THE TOP 10 primates you should look out for while on safari in Uganda
1. Black-and-white colobus monkey
Locally known as ekiremu, enjeya, and engeye, this is one primate that lacks thumbs. The deformity makes it vulnerable to accidents, especially while making sky jumps. Babies are born white and they change colour at three months. These monkeys’ preference for young leaves, with a daily intake of 2-3 kilograms, makes them easy to find along the forest edges in Uganda.
2. Ugandan red colobus monkey
With males weighing up to 13 kilograms and females up to 9 kilograms, these monkeys will fight to defend their territory against intruders and predators, such as the African crown eagle, mountain buzzards and chimpanzees. It’s commonly found in Kibale Forest National Park and Bigodi Wetland Sanctuary.
3. Ugandan red-tailed monkey and blue monkey
Locally known as enkunga, these are one of the smallest monkeys with white hairy cheeks and a white heart-shaped nose. They can be found in Kibale, Queen Elizabeth National Park andBwindi Impenetrable Forest National Parks. The blue monkeys are not necessarily blue, but mostly black with a blue-grey or silver-grey back.
4. Golden monkey
Did you know that golden monkeys are endemic to the Virunga massif? This is a large geographical area that contains a chain of eight volcanoes that span three countries, including Uganda’s Mgahinga Gorilla National Park. Golden monkeys prefer to move and sleep high in the bamboo forests.
5. Grey-cheeked mangabey
Commonly seen at Bigodi Wetland Sanctuary, Kibale Forest, Semliki Wildlife Reserve and Bwindi Impenetrable Forest National Park, mangabeys have specialised cheek pouches enabling them to quickly fill up their mouths as they forage for food. Mangabeys communicate by slapping their lips together while shaking their heads.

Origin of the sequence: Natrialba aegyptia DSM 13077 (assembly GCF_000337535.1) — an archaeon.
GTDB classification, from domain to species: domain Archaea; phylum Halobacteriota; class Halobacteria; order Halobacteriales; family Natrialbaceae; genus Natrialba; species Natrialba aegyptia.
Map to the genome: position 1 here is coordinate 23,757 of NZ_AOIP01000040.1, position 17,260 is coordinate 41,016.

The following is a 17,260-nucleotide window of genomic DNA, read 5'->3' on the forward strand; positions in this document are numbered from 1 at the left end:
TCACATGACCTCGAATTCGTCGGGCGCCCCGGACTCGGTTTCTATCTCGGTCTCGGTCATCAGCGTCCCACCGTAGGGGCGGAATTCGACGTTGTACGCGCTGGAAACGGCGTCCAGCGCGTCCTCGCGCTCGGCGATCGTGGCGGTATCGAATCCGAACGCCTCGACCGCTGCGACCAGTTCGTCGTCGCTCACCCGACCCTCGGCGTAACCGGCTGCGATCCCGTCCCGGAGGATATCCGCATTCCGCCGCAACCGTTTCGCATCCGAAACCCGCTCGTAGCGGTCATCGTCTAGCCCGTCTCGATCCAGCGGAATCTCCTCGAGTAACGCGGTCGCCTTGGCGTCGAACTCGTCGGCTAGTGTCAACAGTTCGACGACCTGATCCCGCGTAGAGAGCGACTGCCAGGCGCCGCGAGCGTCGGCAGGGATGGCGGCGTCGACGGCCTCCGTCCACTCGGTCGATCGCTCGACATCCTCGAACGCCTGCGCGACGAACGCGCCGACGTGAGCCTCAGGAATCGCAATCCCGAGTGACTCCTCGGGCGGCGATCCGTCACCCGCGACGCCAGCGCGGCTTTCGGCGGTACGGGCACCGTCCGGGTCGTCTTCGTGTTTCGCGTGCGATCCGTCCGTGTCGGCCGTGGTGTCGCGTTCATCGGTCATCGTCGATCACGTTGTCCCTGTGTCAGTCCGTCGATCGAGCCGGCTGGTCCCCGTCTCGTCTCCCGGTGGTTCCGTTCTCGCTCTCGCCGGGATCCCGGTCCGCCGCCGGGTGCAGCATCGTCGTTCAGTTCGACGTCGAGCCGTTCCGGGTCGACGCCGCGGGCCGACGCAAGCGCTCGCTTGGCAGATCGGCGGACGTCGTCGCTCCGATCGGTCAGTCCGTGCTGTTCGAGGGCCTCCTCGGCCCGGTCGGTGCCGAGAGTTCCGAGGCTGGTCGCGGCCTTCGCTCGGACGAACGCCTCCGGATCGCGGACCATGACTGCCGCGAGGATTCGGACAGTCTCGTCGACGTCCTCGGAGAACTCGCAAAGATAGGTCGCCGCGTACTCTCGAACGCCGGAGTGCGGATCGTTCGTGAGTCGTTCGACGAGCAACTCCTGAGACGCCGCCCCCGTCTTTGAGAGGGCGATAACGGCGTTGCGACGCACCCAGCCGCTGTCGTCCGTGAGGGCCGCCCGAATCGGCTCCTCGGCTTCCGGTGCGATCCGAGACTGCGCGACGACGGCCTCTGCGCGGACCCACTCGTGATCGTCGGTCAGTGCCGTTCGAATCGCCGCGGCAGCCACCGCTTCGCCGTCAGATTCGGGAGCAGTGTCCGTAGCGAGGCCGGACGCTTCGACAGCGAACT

6. Olive baboon
Locally known as enkobe, these guys are probably Africa’s most destructive animals to human crops. Baboons and mangabeys have dog-like snouts, though baboons prefer to move on the ground while mangabeys stay up high in the tree branches.
7. Patas monkey
Patas monkeys live in big troupes of between 30 to 50 individuals. The chances are high to see these monkeys in their hundreds on a game drive while in Murchison Falls National Park.
8. L’hoest monkey
These are shy, terrestrial monkeys who are classified as vulnerable on the IUCN list. It’s common to find group members bonding with the young and grooming each other along forest trails in Bwindi Impenetrable National Forest Park.
These primates are the closest to humans, sharing 98.7% of our DNA. Uganda’s Kibale Forest National Park probably offers the highest concentration of chimpanzees in the region. Spend a day with the chimpanzees to see how they bang tree stems to communicate with each other .
10. Mountain gorilla
Known as engagi, the number one highlight of a trip to Uganda is to see the mountain gorillas. Interestingly, humans share 97.% of their genes with these gentle giants.